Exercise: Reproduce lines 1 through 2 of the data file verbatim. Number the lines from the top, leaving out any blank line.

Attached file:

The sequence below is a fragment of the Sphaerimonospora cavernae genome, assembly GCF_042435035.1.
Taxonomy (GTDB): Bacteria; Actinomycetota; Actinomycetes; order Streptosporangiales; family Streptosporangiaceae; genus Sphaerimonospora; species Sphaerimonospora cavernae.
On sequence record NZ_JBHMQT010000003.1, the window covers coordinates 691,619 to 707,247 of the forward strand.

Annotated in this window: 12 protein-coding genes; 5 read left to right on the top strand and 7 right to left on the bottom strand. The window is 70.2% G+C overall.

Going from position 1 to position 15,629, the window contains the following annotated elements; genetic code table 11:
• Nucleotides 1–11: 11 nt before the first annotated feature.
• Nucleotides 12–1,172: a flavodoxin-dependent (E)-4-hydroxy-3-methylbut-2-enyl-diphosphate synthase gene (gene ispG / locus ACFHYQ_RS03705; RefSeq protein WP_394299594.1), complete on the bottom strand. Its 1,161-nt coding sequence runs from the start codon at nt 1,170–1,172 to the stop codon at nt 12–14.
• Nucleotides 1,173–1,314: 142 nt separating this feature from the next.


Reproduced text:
The sequence below is a fragment of the Sphaerimonospora cavernae genome, assembly GCF_042435035.1.
Taxonomy (GTDB): Bacteria; Actinomycetota; Actinomycetes; order Streptosporangiales; family Streptosporangiaceae; genus Sphaerimonospora; species Sphaerimonospora cavernae.